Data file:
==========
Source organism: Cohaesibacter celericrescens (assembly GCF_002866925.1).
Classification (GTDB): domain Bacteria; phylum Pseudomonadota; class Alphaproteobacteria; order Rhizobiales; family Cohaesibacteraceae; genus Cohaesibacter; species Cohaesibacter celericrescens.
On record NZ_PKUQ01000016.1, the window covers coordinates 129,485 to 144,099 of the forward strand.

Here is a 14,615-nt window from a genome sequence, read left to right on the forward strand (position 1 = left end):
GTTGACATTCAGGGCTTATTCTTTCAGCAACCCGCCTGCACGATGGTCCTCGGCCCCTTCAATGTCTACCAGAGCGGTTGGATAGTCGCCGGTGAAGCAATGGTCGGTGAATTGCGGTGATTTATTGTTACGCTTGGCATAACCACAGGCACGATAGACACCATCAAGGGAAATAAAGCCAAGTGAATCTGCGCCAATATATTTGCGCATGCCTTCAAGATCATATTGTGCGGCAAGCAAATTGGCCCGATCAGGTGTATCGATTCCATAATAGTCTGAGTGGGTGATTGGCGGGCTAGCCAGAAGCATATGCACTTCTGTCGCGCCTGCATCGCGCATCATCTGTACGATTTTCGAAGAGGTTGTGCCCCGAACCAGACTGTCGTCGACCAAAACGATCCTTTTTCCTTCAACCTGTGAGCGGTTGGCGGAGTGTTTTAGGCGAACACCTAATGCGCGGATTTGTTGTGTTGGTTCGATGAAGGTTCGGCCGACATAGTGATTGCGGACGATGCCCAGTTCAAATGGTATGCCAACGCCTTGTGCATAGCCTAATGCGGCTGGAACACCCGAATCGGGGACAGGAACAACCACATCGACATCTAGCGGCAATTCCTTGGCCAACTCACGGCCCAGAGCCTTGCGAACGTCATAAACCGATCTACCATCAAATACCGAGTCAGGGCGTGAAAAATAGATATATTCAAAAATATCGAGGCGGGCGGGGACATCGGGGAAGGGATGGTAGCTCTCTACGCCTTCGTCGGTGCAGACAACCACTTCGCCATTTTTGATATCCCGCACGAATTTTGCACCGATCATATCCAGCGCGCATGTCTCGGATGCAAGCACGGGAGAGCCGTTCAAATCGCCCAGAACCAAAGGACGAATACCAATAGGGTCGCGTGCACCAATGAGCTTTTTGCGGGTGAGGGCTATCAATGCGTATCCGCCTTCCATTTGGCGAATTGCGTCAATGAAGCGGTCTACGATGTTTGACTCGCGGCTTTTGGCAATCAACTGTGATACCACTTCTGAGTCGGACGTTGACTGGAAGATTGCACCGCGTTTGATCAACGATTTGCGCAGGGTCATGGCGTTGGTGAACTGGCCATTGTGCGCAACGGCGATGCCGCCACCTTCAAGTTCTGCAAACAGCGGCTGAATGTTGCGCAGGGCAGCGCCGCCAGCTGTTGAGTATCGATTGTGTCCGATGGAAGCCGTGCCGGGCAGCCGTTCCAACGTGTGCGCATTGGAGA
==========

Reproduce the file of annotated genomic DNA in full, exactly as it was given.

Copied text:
Source organism: Cohaesibacter celericrescens (assembly GCF_002866925.1).
Classification (GTDB): domain Bacteria; phylum Pseudomonadota; class Alphaproteobacteria; order Rhizobiales; family Cohaesibacteraceae; genus Cohaesibacter; species Cohaesibacter celericrescens.
On record NZ_PKUQ01000016.1, the window covers coordinates 129,485 to 144,099 of the forward strand.

Here is a 14,615-nt window from a genome sequence, read left to right on the forward strand (position 1 = left end):
GTTGACATTCAGGGCTTATTCTTTCAGCAACCCGCCTGCACGATGGTCCTCGGCCCCTTCAATGTCTACCAGAGCGGTTGGATAGTCGCCGGTGAAGCAATGGTCGGTGAATTGCGGTGATTTATTGTTACGCTTGGCATAACCACAGGCACGATAGACACCATCAAGGGAAATAAAGCCAAGTGAATCTGCGCCAATATATTTGCGCATGCCTTCAAGATCATATTGTGCGGCAAGCAAATTGGCCCGATCAGGTGTATCGATTCCATAATAGTCTGAGTGGGTGATTGGCGGGCTAGCCAGAAGCATATGCACTTCTGTCGCGCCTGCATCGCGCATCATCTGTACGATTTTCGAAGAGGTTGTGCCCCGAACCAGACTGTCGTCGACCAAAACGATCCTTTTTCCTTCAACCTGTGAGCGGTTGGCGGAGTGTTTTAGGCGAACACCTAATGCGCGGATTTGTTGTGTTGGTTCGATGAAGGTTCGGCCGACATAGTGATTGCGGACGATGCCCAGTTCAAATGGTATGCCAACGCCTTGTGCATAGCCTAATGCGGCTGGAACACCCGAATCGGGGACAGGAACAACCACATCGACATCTAGCGGCAATTCCTTGGCCAACTCACGGCCCAGAGCCTTGCGAACGTCATAAACCGATCTACCATCAAATACCGAGTCAGGGCGTGAAAAATAGATATATTCAAAAATATCGAGGCGGGCGGGGACATCGGGGAAGGGATGGTAGCTCTCTACGCCTTCGTCGGTGCAGACAACCACTTCGCCATTTTTGATATCCCGCACGAATTTTGCACCGATCATATCCAGCGCGCATGTCTCGGATGCAAGCACGGGAGAGCCGTTCAAATCGCCCAGAACCAAAGGACGAATACCAATAGGGTCGCGTGCACCAATGAGCTTTTTGCGGGTGAGGGCTATCAATGCGTATCCGCCTTCCATTTGGCGAATTGCGTCAATGAAGCGGTCTACGATGTTTGACTCGCGGCTTTTGGCAATCAACTGTGATACCACTTCTGAGTCGGACGTTGACTGGAAGATTGCACCGCGTTTGATCAACGATTTGCGCAGGGTCATGGCGTTGGTGAACTGGCCATTGTGCGCAACGGCGATGCCGCCACCTTCAAGTTCTGCAAACAGCGGCTGAATGTTGCGCAGGGCAGCGCCGCCAGCTGTTGAGTATCGATTGTGTCCGATGGAAGCCGTGCCGGGCAGCCGTTCCAACGTGTGCGCATTGGAGA